This suggests that developing a brand relationship – largely by educating customers – creates longer-lasting relationships and reduces the costs of churn.

Those initial customers who converted on the first or second visit to the site weren’t properly educated on what Moz’s solution could do for them and how to use it, so they ended up quitting the free trial after a month of mediocre experiences with the product.

Those who had a better understanding of why they had converted were the ones who stuck around.

So, how do you keep your own leads and prospects from converting too early?

Map Those CTAs to Your Funnel Stages

To keep your CTAs thoughtfully and effectively placed, map out each piece of educational content to a stage of your customer’s journey. Then optimize your CTAs with a focus on moving each prospect organically down that pipeline. Let me explain.

The first time a visitor lands on your site, the CTA they experience should be to learn more, not to sign up for a free trial. Airbnb’s front page has an excellent example of a CTA for potential hosts, leading them to a page that answers “how does this work” questions.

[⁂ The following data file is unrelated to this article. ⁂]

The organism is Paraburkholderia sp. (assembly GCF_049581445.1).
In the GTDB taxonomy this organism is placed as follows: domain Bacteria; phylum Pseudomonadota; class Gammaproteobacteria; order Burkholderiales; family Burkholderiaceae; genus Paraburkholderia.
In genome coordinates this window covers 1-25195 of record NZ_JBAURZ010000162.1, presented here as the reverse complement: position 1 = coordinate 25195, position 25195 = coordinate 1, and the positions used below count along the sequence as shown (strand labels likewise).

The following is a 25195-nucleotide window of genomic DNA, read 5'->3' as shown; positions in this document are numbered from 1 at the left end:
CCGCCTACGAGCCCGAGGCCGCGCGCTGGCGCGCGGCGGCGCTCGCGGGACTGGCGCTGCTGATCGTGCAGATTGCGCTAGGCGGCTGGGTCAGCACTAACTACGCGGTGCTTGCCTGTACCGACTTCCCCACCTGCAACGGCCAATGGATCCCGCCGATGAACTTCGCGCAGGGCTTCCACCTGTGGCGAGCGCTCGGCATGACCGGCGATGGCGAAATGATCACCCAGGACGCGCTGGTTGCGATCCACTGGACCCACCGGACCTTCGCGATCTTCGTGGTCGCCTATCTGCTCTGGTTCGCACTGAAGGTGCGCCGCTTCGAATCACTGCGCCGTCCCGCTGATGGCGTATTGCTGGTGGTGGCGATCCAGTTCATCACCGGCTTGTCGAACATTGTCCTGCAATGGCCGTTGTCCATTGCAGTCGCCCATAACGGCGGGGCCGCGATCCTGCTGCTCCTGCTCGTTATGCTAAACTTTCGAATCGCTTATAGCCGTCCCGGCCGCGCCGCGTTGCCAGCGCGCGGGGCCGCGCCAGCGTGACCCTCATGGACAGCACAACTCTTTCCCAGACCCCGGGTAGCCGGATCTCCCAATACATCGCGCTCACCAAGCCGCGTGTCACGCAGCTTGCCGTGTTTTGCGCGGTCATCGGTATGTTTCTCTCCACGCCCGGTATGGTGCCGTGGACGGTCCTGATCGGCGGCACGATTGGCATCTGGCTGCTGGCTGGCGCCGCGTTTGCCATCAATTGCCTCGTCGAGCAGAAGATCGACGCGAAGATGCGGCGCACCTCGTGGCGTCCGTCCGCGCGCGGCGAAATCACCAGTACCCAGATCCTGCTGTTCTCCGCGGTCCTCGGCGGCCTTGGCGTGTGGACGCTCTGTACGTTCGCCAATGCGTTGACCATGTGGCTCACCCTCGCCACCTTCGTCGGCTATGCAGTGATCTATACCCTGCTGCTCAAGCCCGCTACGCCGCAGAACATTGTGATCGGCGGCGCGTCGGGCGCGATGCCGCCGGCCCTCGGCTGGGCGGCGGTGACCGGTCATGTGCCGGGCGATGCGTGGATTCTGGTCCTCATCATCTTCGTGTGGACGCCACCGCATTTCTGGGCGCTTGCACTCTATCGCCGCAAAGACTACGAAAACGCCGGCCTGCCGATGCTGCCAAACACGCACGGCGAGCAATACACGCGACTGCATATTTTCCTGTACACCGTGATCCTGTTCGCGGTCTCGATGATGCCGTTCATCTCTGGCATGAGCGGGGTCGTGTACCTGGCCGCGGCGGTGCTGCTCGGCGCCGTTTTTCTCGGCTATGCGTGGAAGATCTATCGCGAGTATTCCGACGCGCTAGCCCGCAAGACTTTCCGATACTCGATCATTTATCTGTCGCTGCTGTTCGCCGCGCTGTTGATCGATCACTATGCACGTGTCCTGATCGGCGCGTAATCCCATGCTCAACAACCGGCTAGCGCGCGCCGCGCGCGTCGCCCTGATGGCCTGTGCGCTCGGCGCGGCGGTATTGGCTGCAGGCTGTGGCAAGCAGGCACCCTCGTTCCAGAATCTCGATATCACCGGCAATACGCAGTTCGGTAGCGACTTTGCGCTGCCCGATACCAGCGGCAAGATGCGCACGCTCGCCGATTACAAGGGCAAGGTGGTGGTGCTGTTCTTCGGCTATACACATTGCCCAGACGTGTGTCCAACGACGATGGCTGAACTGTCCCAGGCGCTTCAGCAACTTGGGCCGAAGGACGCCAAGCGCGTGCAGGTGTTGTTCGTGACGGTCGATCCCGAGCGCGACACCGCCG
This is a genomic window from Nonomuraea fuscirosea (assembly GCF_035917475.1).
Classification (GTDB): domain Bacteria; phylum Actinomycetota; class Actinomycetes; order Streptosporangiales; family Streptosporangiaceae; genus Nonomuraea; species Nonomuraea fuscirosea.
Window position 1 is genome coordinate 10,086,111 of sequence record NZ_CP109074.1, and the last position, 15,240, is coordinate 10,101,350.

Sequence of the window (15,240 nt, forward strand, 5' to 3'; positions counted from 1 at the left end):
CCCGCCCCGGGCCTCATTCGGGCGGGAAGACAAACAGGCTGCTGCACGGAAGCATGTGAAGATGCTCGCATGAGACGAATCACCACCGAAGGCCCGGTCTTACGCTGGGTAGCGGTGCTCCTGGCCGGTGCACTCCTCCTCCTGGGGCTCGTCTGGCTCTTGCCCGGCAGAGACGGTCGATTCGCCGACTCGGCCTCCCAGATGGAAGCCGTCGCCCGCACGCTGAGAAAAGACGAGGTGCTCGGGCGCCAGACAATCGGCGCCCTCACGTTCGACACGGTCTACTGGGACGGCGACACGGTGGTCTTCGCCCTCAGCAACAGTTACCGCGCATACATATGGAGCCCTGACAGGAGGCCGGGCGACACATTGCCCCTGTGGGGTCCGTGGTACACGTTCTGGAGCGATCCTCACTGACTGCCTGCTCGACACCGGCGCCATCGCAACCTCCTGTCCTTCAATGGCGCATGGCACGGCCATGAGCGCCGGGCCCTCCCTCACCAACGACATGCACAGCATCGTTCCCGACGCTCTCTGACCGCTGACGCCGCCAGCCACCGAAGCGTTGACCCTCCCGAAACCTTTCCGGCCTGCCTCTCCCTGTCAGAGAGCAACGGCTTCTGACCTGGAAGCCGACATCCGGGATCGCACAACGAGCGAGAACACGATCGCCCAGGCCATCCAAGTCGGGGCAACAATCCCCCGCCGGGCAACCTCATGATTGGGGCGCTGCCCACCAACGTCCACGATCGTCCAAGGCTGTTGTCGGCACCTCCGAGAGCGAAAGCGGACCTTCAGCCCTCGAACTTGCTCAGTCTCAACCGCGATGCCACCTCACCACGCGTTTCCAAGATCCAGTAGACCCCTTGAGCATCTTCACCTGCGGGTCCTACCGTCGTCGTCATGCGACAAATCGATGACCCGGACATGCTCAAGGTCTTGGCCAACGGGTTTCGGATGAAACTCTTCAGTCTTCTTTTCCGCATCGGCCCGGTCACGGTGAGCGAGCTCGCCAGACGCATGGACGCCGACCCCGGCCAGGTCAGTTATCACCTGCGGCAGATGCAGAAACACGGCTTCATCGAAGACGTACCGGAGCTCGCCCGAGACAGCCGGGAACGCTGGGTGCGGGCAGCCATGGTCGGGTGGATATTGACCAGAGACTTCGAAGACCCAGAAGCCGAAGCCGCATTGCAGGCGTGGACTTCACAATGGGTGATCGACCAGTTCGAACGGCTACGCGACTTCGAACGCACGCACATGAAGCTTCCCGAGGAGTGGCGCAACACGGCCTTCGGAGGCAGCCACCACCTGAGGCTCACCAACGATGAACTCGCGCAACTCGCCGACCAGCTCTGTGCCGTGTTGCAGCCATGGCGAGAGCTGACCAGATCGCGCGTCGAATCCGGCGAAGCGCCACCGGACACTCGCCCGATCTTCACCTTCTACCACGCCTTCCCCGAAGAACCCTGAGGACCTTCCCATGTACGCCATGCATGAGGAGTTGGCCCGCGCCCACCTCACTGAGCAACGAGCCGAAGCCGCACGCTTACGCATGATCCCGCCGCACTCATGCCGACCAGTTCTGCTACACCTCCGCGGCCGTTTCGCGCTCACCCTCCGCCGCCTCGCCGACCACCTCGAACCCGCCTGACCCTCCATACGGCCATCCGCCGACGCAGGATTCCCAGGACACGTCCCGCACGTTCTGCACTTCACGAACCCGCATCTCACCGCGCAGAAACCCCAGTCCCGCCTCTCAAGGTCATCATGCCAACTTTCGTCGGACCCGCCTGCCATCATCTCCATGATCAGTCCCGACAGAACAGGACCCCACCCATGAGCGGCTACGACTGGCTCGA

airbnb-what-you-can-earn

Identify pieces of your educational content aimed at the top of the funnel, and then design them to answer initial questions and lead the prospect to educate themselves further (with, for example, CTAs to learn more or read additional content).

As a prospect moves through the funnel and seeks more informational content, they’ll begin to trust and rely on your brand’s expertise.

CTAs for middle-of-the-funnel, often before they have signed up for a trial or a sale, content should offer prospective customers substantial ways to cement that reliance. Give them a chance to: